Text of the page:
OSBORNE: I think this is human nature. And this reflects my own experience living in Asia. Remember, I live in Thailand, which is an extremely ghost-obsessed and superstitious culture. Now, of course, as a typical educated Westerner - or semi-educated in my case - but, yeah, educated, to think in a rational way, I listen to Westerners living in Bangkok, who are continually sneering at the Thais because they believe in ghosts and it's all very childish and so on. I don't feel that way. When my maid comes to my apartment and whispers to me that I probably have a ghost living there, and she says it in this entirely matter-of-fact way, I used to dismiss it. But now I sort of think, well, you know, maybe...
OSBORNE: ...there is something. Now, it's not that I believe in ghosts per se, but I don't disbelieve in them either. I have a sort of suspended attitude about it these days. And so I think just as I have become more porous and more fluid about the idea of the supernatural, I wanted my character to do the same. I don't think you can live in that sort of environment. If you were a gambler living in Macau and working for years and years, you too would become susceptible to that idea. How could you not be?
MARTIN: I wonder also how it affects his emotional state. He's a very lonely person. Without giving too much way, though, there's a supernatural force that he is close with.
OSBORNE: You know, I've been - that's very, very true what you say. And I think one of the really - much more than gambling per se, I think the theme of the book is loneliness. A lot of my books are about loneliness, I think. I mean, I live a quite solitary life as well, although it's a solitary existence that I've chosen willingly, and I'm not afflicted by it. But I think loneliness is the great affliction of our age.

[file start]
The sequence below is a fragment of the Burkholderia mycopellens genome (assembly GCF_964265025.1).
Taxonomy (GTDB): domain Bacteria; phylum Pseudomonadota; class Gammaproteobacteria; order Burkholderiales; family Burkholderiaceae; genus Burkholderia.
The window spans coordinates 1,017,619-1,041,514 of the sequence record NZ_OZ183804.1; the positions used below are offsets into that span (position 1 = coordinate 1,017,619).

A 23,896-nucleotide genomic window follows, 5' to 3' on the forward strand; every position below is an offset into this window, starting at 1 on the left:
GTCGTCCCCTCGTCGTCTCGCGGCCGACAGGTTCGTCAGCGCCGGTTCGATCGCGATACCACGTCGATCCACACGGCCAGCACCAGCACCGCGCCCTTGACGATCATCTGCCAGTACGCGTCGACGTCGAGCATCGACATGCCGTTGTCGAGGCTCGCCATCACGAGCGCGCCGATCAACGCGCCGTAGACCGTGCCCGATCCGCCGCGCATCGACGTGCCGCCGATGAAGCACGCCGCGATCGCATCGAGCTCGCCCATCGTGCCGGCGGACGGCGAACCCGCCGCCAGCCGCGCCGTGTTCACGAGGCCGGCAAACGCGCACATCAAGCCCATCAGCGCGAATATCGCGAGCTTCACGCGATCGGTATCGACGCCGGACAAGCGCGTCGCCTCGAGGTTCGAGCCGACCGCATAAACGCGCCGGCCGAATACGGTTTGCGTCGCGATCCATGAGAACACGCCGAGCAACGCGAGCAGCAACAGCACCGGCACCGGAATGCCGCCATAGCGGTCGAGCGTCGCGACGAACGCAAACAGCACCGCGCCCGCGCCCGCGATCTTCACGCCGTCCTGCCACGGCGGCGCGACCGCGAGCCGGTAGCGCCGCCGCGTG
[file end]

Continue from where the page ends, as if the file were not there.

MARTIN: I know this isn't a book about gambling per se, but you do illustrate that phenomenon in a really captivating way. On the very first page of the novel, Doyle is describing his weekly gambling routine. He says - and I'm quoting here. "Everyone knows you're not a real player until you secretly prefer losing." You yourself, you say you're not a gambler, but did you meet people who illustrated this?
OSBORNE: Oh, yeah. I didn't say I haven't gambled.
OSBORNE: I guiltily admit it. I've gambled quite a lot in Macau. I'm clean now but I did used to play there quite a bit. I used to go to that same hotel, Lisboa. And very much like this character, I used to dress up in my suit and full-on go down and, you know, it's completely ridiculous.
MARTIN: Did you put pomade in your hair?
OSBORNE: Yeah, yeah, the whole thing. This is horrifyingly autobiographical. You wouldn't recognize me now.
MARTIN: Did you lose a lot of money?
OSBORNE: I lost a lot of money. I did. That's true. But, yeah, I used to live in California. And when I was living in L.A., I used to drive out to Las Vegas. In Vegas, I could talk to people and you meet these amazing characters who have wasted their entire lives in this demonic obsession. You know, how they can just carry on doing it. And I think it's the love of losing, you know. Because after all, you know, the house always wins. It's an extremely profitable business because the laws of mathematics are the laws of mathematics and you must lose.
MARTIN: The novel is called "The Ballad of a Small Player." Lawrence Osborne is the author. He joined us from the studios of the BBC in Bangkok, Thailand. Lawrence, thanks so much for talking with us.
OSBORNE: Thank you for talking to me. Transcript provided by NPR, Copyright NPR.